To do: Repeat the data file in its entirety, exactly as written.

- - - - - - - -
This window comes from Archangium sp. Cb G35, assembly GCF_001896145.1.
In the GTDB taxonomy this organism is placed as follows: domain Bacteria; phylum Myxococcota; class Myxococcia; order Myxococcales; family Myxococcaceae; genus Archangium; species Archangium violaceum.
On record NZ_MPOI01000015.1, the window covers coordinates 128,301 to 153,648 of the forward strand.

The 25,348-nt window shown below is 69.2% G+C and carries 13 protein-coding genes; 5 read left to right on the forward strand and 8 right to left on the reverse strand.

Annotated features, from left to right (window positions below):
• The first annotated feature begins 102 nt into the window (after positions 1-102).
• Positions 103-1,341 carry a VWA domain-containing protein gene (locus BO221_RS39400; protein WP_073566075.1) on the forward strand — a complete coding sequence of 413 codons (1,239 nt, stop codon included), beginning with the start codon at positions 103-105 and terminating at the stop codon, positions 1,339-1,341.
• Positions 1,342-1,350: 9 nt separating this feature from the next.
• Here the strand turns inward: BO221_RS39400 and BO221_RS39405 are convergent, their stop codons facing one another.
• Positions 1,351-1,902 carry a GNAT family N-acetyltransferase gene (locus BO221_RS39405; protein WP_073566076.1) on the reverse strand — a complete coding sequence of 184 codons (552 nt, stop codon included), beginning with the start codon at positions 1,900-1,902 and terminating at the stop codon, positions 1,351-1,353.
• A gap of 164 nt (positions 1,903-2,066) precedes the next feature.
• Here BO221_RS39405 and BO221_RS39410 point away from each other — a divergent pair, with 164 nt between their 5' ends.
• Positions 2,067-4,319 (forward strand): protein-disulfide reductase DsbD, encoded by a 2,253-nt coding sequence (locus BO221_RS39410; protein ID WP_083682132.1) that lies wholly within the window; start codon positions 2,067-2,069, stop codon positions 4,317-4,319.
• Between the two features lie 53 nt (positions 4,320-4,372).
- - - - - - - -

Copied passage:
This window comes from Archangium sp. Cb G35, assembly GCF_001896145.1.
In the GTDB taxonomy this organism is placed as follows: domain Bacteria; phylum Myxococcota; class Myxococcia; order Myxococcales; family Myxococcaceae; genus Archangium; species Archangium violaceum.
On record NZ_MPOI01000015.1, the window covers coordinates 128,301 to 153,648 of the forward strand.

The 25,348-nt window shown below is 69.2% G+C and carries 13 protein-coding genes; 5 read left to right on the forward strand and 8 right to left on the reverse strand.

Annotated features, from left to right (window positions below):
• The first annotated feature begins 102 nt into the window (after positions 1-102).
• Positions 103-1,341 carry a VWA domain-containing protein gene (locus BO221_RS39400; protein WP_073566075.1) on the forward strand — a complete coding sequence of 413 codons (1,239 nt, stop codon included), beginning with the start codon at positions 103-105 and terminating at the stop codon, positions 1,339-1,341.
• Positions 1,342-1,350: 9 nt separating this feature from the next.
• Here the strand turns inward: BO221_RS39400 and BO221_RS39405 are convergent, their stop codons facing one another.
• Positions 1,351-1,902 carry a GNAT family N-acetyltransferase gene (locus BO221_RS39405; protein WP_073566076.1) on the reverse strand — a complete coding sequence of 184 codons (552 nt, stop codon included), beginning with the start codon at positions 1,900-1,902 and terminating at the stop codon, positions 1,351-1,353.
• A gap of 164 nt (positions 1,903-2,066) precedes the next feature.
• Here BO221_RS39405 and BO221_RS39410 point away from each other — a divergent pair, with 164 nt between their 5' ends.
• Positions 2,067-4,319 (forward strand): protein-disulfide reductase DsbD, encoded by a 2,253-nt coding sequence (locus BO221_RS39410; protein ID WP_083682132.1) that lies wholly within the window; start codon positions 2,067-2,069, stop codon positions 4,317-4,319.
• Between the two features lie 53 nt (positions 4,320-4,372).